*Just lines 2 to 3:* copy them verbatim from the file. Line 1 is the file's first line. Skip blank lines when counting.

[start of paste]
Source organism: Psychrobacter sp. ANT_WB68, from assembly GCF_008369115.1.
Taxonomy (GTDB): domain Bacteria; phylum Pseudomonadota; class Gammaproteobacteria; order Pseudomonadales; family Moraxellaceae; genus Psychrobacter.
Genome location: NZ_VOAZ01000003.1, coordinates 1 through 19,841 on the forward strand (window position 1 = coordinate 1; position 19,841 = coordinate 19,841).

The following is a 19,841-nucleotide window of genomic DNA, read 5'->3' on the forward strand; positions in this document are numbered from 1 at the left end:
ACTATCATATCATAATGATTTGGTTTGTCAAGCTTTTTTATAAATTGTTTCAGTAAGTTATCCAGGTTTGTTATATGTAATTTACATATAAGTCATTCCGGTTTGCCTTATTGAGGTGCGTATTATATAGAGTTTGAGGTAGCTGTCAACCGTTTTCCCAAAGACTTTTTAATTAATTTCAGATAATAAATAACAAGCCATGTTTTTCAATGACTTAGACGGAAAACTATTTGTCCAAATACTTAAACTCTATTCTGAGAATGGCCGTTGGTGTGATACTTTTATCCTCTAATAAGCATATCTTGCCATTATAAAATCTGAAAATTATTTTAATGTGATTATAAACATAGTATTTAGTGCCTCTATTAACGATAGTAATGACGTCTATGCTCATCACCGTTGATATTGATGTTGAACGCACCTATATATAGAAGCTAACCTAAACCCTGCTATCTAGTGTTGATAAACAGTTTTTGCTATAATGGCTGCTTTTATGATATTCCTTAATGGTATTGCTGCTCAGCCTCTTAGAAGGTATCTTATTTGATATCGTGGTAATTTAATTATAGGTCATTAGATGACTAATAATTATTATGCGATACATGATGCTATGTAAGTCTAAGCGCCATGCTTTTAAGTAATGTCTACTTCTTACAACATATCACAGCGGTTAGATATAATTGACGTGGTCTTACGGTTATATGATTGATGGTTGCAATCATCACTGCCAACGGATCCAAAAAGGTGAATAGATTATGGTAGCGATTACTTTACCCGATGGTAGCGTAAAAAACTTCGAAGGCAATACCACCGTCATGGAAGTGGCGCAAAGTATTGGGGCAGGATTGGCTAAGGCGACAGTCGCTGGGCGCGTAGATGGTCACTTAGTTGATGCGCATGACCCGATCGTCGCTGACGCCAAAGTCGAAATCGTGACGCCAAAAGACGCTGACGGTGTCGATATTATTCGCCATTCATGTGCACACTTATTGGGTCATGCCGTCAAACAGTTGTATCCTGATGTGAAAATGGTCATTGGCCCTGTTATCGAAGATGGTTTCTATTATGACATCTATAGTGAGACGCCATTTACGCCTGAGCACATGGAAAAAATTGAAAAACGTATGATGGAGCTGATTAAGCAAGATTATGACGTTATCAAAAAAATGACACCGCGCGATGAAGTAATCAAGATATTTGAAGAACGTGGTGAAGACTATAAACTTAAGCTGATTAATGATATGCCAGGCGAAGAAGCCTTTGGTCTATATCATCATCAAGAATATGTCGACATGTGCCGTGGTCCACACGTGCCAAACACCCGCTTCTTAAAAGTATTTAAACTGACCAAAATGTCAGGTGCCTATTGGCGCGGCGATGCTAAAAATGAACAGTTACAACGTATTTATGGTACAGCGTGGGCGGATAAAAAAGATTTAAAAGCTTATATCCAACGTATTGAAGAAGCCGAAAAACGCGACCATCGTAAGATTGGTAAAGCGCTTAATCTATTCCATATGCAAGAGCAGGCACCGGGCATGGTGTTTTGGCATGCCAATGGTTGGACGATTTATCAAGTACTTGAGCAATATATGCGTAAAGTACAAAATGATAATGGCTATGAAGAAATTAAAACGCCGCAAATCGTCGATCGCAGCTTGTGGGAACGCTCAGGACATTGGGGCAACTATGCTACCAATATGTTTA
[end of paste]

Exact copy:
Taxonomy (GTDB): domain Bacteria; phylum Pseudomonadota; class Gammaproteobacteria; order Pseudomonadales; family Moraxellaceae; genus Psychrobacter.
Genome location: NZ_VOAZ01000003.1, coordinates 1 through 19,841 on the forward strand (window position 1 = coordinate 1; position 19,841 = coordinate 19,841).